Navigation in Augmented Reality is done [4] with the help of static maps placed at particular points in an indoor environment with each map having a "You are here" point which indicates the position of the user in said environment.

    Digitizing a static platform with a dynamic model shows improvement in performance [5] by providing newer functionalities to a system through automation, and in turn increasing efficiency.

    Use of low energy consuming devices such as beacons in navigation [6] has yielded positive results. Indoor positioning is achieved as a result of Received Signal Strength Indicator (RSSI) of BLE Beacons which constantly identify location on the basis of strength of the signal. This has been proven better than Wi-Fi beacons when tests were performed on the basis of fingerprinting.

    Augmented Reality allows users [7] to access abstract information using contextual data such as eye movements, and gaze as input and provide said data on an augmented interface, allowing users to receive information without having to specifically interact with objects.

    To enable wireless interaction between devices [7] for applications such as product information retrieval, security authorization, payment transactions NFC tags play an important role as they provide extremely short distance wireless communication between devices and can be provided with unique ID to enable more functionality and overcome limitations of wired media.

  3. METHODOLOGY The project has two main objectives:

    1. Navigation

    2. Cataloging.

    Navigation is achieved by users when they place their Smartphones on the NFC tag on the entrance of the library. The NFC tag will provide the user with the library information and link to the database. In the application interface, the user will search for the desired book. The application will query the database for the beacon number of the searched book. The database will provide the user with respective beacon number. The application will active the Bluetooth functionality in the device and search for the correct beacon number and will navigate the user towards it.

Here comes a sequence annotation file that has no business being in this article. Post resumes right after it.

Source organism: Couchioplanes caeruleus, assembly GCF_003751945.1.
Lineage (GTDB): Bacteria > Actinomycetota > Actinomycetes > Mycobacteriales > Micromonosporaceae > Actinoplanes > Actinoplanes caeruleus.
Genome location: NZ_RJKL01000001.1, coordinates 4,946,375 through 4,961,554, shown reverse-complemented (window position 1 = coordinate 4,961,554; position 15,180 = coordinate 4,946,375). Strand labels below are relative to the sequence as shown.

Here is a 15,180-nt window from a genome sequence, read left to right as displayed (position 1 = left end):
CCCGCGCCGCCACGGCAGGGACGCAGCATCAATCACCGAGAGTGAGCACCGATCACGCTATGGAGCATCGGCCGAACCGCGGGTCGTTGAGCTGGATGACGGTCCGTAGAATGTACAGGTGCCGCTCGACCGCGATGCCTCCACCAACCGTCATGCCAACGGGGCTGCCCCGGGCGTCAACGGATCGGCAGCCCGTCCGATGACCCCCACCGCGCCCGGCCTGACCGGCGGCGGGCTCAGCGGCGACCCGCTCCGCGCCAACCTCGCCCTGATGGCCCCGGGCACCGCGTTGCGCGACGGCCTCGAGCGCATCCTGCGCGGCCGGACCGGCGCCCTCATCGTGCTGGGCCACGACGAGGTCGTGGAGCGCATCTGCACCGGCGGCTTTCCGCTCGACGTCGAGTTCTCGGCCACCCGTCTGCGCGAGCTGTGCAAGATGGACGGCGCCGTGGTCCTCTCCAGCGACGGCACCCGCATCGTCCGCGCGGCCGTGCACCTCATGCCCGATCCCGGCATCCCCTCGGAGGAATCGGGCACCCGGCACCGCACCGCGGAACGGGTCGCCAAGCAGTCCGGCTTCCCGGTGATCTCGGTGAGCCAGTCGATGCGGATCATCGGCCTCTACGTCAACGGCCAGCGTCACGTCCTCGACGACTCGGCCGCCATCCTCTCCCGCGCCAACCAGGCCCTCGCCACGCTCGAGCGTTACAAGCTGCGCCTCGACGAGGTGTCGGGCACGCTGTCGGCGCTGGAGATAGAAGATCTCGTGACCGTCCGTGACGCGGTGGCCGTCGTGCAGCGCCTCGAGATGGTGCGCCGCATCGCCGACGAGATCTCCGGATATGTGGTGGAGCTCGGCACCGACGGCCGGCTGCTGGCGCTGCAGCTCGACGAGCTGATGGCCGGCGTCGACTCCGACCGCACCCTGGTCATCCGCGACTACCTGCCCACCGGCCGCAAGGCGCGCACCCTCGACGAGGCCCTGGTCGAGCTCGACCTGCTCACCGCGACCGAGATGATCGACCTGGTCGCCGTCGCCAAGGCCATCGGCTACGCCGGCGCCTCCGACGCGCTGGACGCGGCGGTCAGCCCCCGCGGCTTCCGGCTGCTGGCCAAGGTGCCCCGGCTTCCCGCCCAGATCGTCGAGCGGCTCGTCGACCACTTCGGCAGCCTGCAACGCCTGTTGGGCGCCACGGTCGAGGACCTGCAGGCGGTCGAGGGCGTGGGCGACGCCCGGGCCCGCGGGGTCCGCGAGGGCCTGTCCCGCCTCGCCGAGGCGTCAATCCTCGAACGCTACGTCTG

After the user has navigated to the location the Cataloging feature of the project can be initiated. The user will open the application interface on the Smartphone. The Smartphone camera will be placed on the cover of the book. The camera will scan the cover of the book. The cover will be used as a marker in the application user interface. The UI will query the marker in the catalog database. After identifying the marker, the database will give the respective book information. The AR engine will be started after book information is passed on to it. AR engine will provide an overlay on the book cover itself. When switching book covers, all steps form step 3 will be repeated and the overlay will seamlessly transition to the information of the next book.

  4. IMPLEMENTATION